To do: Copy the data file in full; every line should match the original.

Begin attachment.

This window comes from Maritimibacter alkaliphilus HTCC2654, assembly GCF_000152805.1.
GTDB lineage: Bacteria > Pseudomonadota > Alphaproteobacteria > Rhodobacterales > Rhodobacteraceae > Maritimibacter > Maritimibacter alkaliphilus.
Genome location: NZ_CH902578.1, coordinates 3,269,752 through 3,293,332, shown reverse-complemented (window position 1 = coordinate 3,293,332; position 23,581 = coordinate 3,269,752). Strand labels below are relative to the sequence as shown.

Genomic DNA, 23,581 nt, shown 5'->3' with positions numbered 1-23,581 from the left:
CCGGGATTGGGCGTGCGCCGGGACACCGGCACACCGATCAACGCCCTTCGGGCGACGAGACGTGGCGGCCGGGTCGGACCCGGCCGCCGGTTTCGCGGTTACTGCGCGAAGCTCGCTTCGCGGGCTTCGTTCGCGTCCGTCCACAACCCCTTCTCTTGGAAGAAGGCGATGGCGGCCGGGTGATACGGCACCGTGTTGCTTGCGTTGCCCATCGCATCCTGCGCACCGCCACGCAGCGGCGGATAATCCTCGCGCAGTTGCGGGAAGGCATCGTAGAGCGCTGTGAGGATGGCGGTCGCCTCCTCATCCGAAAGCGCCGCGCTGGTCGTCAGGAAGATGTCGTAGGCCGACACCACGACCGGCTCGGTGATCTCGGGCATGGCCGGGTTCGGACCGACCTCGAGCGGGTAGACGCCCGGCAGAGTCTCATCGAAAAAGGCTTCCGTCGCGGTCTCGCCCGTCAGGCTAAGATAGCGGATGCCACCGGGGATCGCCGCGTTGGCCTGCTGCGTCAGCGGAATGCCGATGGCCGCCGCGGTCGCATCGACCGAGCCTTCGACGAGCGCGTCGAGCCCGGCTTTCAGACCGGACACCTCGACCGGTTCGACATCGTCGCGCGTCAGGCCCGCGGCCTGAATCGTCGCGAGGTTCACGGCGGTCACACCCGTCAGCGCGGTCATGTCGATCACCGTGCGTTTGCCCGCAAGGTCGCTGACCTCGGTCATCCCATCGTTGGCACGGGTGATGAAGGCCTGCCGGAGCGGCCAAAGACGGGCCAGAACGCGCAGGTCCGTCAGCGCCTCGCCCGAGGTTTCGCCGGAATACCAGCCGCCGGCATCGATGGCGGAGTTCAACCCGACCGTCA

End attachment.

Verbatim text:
This window comes from Maritimibacter alkaliphilus HTCC2654, assembly GCF_000152805.1.
GTDB lineage: Bacteria > Pseudomonadota > Alphaproteobacteria > Rhodobacterales > Rhodobacteraceae > Maritimibacter > Maritimibacter alkaliphilus.
Genome location: NZ_CH902578.1, coordinates 3,269,752 through 3,293,332, shown reverse-complemented (window position 1 = coordinate 3,293,332; position 23,581 = coordinate 3,269,752). Strand labels below are relative to the sequence as shown.

Genomic DNA, 23,581 nt, shown 5'->3' with positions numbered 1-23,581 from the left:
CCGGGATTGGGCGTGCGCCGGGACACCGGCACACCGATCAACGCCCTTCGGGCGACGAGACGTGGCGGCCGGGTCGGACCCGGCCGCCGGTTTCGCGGTTACTGCGCGAAGCTCGCTTCGCGGGCTTCGTTCGCGTCCGTCCACAACCCCTTCTCTTGGAAGAAGGCGATGGCGGCCGGGTGATACGGCACCGTGTTGCTTGCGTTGCCCATCGCATCCTGCGCACCGCCACGCAGCGGCGGATAATCCTCGCGCAGTTGCGGGAAGGCATCGTAGAGCGCTGTGAGGATGGCGGTCGCCTCCTCATCCGAAAGCGCCGCGCTGGTCGTCAGGAAGATGTCGTAGGCCGACACCACGACCGGCTCGGTGATCTCGGGCATGGCCGGGTTCGGACCGACCTCGAGCGGGTAGACGCCCGGCAGAGTCTCATCGAAAAAGGCTTCCGTCGCGGTCTCGCCCGTCAGGCTAAGATAGCGGATGCCACCGGGGATCGCCGCGTTGGCCTGCTGCGTCAGCGGAATGCCGATGGCCGCCGCGGTCGCATCGACCGAGCCTTCGACGAGCGCGTCGAGCCCGGCTTTCAGACCGGACACCTCGACCGGTTCGACATCGTCGCGCGTCAGGCCCGCGGCCTGAATCGTCGCGAGGTTCACGGCGGTCACACCCGTCAGCGCGGTCATGTCGATCACCGTGCGTTTGCCCGCAAGGTCGCTGACCTCGGTCATCCCATCGTTGGCACGGGTGATGAAGGCCTGCCGGAGCGGCCAAAGACGGGCCAGAACGCGCAGGTCCGTCAGCGCCTCGCCCGAGGTTTCGCCGGAATACCAGCCGCCGGCATCGATGGCGGAGTTCAACCCGACCGTCA